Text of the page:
The Taliban Has Returned / Cubanet, Luis Cino Alvarez
Cubanet, Luis Cino Alvarez, 15 March 2017 – At the beginning of the last
decade, when Fidel Castro would call a "march of the fighting people"
for any reason whatsoever and the multitudes who seemed to have arrived
from Pyongyang would chant slogans and wave little paper flags,
prominent for his impetuous verbiage was a young man called Hassan Perez
Gesticulating like a dervish, with a crew cut, camouflage trousers, and
huge Russian military boots that seemed suitable for kicking any
dissenters, Hassan Perez, who at that time was the second secretary of
the Union of Young Communists (UJC), was the most Taliban of the Taliban
of the so-called Battle of Ideas, Fidel Castro's personal version of
Mao's cultural revolution. In this "battle," young men like the
bellicose Hassan, indoctrinated to the core and supposedly immune to the
corruption, were called to play the role of the Red Guards.
Hassan Perez, who improvised his leftist militant teques* of the
barricade with the ease of a Candido Fabré, seemed to have no brake.
Nothing contained his quarrelsome and intolerant eloquence. When in
2002, in the Aula Magna of the University of Havana, the former American
president Jimmy Carter referred to the Varela Project, quickly and
aggressively Hassan Pérez requested the floor to refute him, in the
presence of the Maximum Leader, who observed him pleased, although ready
to stop his jackal if he let his passion run away with him.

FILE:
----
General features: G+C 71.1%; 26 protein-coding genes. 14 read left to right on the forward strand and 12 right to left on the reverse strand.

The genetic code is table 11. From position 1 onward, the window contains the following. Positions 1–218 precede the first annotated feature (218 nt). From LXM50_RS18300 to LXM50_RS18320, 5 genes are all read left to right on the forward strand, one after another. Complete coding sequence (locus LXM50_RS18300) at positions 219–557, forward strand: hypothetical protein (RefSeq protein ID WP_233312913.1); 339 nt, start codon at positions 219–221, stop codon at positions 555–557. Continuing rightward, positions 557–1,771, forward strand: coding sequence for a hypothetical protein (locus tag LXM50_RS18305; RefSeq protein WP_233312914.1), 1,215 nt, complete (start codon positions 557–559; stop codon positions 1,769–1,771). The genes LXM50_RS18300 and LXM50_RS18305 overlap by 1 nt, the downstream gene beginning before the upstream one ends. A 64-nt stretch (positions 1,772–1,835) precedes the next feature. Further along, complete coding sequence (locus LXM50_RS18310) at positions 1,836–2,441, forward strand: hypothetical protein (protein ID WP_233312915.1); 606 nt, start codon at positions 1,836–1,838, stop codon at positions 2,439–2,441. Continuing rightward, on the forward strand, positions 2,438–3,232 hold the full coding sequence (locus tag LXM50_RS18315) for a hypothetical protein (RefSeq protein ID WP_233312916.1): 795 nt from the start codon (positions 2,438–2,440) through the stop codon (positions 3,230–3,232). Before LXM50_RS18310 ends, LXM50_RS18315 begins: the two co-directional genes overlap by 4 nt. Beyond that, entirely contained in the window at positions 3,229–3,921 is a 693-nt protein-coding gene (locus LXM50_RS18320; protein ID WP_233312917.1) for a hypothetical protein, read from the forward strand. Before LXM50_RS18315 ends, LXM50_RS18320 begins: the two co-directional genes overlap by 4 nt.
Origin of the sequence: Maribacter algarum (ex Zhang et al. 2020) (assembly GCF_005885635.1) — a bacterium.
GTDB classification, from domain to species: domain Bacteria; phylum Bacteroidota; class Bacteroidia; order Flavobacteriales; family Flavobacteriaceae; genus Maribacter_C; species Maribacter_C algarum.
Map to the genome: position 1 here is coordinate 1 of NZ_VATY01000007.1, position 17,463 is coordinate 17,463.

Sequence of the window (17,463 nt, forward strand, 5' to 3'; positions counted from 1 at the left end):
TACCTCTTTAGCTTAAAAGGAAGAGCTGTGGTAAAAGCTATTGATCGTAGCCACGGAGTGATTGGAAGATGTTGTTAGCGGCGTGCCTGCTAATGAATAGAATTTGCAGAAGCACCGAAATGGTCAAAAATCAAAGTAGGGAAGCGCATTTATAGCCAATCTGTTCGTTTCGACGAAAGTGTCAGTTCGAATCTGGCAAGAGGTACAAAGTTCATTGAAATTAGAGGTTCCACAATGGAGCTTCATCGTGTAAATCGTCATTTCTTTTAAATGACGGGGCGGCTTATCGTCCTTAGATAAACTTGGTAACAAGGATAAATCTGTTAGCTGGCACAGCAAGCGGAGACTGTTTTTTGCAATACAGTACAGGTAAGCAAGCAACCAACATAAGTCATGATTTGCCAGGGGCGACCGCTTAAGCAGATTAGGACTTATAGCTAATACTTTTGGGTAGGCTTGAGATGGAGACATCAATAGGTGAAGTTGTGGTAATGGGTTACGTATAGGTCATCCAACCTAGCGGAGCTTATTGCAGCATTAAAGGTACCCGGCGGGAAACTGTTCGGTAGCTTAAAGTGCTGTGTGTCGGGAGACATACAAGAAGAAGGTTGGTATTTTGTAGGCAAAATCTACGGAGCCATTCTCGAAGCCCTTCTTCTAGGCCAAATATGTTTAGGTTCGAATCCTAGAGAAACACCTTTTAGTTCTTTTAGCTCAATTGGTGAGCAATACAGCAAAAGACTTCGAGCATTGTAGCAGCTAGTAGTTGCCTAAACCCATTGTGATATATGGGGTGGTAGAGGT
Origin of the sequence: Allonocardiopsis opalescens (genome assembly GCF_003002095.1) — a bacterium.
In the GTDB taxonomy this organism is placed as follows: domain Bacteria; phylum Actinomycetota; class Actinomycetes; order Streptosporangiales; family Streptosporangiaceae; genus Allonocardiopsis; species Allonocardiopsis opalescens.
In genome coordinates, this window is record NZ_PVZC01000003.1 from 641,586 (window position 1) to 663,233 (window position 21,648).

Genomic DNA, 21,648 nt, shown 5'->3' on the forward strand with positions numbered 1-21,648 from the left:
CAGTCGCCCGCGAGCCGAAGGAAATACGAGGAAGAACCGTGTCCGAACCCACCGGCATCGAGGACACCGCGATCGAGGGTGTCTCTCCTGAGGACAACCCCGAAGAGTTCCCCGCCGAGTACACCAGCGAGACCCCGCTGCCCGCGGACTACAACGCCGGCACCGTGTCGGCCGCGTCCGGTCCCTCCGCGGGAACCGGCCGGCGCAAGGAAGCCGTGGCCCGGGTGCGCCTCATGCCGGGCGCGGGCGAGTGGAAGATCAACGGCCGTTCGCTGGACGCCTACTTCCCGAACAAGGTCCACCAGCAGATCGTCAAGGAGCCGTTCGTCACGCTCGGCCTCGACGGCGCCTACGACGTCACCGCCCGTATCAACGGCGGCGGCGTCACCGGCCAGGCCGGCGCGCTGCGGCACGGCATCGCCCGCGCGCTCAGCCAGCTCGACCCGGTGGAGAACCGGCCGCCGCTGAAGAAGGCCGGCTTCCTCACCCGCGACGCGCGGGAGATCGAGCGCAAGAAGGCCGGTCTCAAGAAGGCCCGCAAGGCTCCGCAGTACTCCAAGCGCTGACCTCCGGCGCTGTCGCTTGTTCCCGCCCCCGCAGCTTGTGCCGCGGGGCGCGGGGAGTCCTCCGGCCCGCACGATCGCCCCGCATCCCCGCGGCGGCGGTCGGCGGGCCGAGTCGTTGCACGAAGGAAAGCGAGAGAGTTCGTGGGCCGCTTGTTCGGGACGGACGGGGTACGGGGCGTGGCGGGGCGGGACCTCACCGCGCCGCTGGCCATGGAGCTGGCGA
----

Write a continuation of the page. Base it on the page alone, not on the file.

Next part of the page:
With the retirement of Fidel Castro in July 2006, the Battle of Ideas
was fading away, and the Taliban, who with their supra-institutional
nonsense represented a nuisance to the succession and the Raul regime
reformers, were removed from the scene.
In 2008, in an extraordinary meeting, the National Communist Youth
Bureau agreed to work with Hassan Pérez and send him as a professor to a
university of the Revolutionary Armed Forces. Although they acknowledged
his work as a youth leader, first in the Federation of Middle School
Students (FEEM) and later with the University Student Federation (FEU)
and Communist Youth, this was interpreted as a setback. Especially given
that, shortly before, at the Fifth Congress of the UJC, he had not been
elect, as expected, first secretary of the organization.
From that point Hassan Perez lectured in full military uniform – which
must have been to his liking, in view of his fondness for military
attire – as a lieutenant, in the classrooms of the Military Technical
Institute (ITM) teaching history classes.
For almost eleven years there was no mention of Hassan Perez. He only
saw himself on TV, dressed in uniform and in his delegate's chair,
during a meeting of the National Assembly of People's Power, where he
voted unanimously in favor of everything that was put before him.
But now, the entrenchment of immobile orthodoxy is generating a
neo-Stalinist reflux that has once again brought Hassan Perez to the
fore. He is now an assistant professor at the Center for Hemispheric
Studies and the United States at the University of Havana and his
extensive and bizarre articles appear in the official press.
It seems that Castro's monks do not have too many better options to
choose from if they have had to dust off and get to grips with the
annoying Hassan Perez. In short, if it is a question of becoming
intolerant and frightening in the discourse toward the sheep who want to
go astray, the boy does the job well. And in the years that he spent in
professorial penance he is assumed to have overcome the immaturity that
he was previously reproached for.
*Translator's note: (Source: Conflict and Change in Cuba, Baloyra and
Morris) "El teque is Cuban slang for the unrefrained barrage of official
rhetoric that emanates from the state. I is the old, the formal, the
staid, that which has become meaningless through repetition. El Teque is
the officialese, the discourse of a revolution that is no longer
Source: The Taliban Has Returned / Cubanet, Luis Cino Alvarez –
Translating Cuba -